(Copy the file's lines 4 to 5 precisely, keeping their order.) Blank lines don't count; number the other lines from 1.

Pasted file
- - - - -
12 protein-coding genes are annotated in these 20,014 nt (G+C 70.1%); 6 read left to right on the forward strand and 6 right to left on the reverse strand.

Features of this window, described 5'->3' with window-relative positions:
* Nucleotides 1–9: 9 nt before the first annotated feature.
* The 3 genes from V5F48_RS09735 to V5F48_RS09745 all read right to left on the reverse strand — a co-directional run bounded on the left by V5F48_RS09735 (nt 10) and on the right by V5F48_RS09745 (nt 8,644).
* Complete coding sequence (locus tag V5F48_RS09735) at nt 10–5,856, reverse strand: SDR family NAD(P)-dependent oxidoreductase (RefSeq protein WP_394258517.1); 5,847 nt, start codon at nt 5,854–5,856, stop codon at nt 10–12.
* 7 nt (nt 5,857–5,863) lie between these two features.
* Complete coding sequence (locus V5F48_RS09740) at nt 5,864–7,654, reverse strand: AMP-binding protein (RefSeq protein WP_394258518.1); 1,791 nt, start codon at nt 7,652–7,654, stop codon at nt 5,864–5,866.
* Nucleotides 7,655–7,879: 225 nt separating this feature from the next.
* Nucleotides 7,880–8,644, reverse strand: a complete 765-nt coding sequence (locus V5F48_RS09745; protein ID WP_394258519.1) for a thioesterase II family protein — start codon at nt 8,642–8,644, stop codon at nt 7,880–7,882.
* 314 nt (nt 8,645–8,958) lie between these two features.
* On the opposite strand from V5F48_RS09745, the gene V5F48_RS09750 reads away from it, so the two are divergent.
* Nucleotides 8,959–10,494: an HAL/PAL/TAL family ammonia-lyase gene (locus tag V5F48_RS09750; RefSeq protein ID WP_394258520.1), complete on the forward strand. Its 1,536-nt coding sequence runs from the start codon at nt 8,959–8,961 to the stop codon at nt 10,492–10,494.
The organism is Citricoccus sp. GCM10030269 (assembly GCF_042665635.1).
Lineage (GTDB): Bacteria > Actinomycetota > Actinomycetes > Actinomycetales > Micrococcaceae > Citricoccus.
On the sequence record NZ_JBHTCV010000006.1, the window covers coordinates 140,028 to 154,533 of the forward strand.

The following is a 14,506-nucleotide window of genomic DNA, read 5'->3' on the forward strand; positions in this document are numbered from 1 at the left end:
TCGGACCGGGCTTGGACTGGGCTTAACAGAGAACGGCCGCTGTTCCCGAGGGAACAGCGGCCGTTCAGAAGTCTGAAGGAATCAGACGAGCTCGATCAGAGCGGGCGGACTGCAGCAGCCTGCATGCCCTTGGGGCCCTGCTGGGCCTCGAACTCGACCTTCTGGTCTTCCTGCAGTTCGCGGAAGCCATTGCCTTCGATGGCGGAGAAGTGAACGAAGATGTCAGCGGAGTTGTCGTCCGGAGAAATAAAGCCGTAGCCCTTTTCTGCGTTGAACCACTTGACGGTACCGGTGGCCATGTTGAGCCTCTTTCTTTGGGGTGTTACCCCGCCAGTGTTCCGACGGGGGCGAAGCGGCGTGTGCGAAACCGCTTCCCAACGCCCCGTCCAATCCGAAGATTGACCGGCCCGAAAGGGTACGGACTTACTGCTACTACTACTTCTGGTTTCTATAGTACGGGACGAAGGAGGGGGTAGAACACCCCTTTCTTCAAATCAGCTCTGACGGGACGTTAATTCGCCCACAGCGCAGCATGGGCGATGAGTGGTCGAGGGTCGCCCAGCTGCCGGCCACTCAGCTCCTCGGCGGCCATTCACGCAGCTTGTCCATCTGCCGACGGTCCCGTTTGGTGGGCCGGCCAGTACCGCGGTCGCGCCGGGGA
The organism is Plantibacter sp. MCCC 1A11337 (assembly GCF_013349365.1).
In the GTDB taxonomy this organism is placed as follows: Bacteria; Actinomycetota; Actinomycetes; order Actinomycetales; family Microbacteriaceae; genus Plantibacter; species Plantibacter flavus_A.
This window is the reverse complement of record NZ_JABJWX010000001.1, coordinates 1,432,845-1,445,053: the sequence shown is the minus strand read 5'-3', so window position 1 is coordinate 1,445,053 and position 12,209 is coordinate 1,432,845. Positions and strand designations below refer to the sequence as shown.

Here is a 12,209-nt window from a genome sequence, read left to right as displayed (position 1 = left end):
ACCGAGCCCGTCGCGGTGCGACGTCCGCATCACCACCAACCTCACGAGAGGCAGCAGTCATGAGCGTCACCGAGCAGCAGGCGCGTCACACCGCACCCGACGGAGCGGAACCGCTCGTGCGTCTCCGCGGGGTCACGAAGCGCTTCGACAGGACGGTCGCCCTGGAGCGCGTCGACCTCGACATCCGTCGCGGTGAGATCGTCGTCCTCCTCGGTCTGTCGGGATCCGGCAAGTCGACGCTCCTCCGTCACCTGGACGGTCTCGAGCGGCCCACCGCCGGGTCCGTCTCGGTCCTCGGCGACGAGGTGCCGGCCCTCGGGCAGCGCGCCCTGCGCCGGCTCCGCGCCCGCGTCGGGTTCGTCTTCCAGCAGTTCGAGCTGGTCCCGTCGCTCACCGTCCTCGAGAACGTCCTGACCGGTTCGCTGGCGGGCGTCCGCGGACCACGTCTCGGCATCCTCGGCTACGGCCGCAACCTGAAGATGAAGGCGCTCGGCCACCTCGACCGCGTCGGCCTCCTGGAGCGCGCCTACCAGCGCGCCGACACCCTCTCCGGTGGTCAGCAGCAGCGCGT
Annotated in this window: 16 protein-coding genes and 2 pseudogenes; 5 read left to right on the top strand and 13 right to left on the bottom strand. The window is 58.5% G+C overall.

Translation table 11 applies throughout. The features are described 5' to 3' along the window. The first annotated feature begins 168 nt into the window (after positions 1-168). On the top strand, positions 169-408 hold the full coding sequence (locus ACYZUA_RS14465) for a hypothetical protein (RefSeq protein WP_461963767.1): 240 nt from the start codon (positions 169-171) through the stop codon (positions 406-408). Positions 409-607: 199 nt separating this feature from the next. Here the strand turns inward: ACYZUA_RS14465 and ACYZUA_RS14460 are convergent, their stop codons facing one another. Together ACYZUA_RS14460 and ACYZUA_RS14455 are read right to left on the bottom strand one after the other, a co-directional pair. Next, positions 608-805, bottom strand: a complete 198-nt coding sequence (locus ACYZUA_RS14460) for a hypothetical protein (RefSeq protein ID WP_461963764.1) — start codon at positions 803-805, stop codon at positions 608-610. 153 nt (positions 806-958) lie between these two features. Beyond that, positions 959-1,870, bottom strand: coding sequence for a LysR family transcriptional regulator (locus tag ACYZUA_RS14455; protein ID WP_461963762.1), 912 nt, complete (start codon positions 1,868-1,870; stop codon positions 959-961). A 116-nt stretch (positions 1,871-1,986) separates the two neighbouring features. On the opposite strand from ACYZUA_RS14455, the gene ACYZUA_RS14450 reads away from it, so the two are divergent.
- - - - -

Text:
* The 3 genes from V5F48_RS09735 to V5F48_RS09745 all read right to left on the reverse strand — a co-directional run bounded on the left by V5F48_RS09735 (nt 10) and on the right by V5F48_RS09745 (nt 8,644).
* Complete coding sequence (locus tag V5F48_RS09735) at nt 10–5,856, reverse strand: SDR family NAD(P)-dependent oxidoreductase (RefSeq protein WP_394258517.1); 5,847 nt, start codon at nt 5,854–5,856, stop codon at nt 10–12.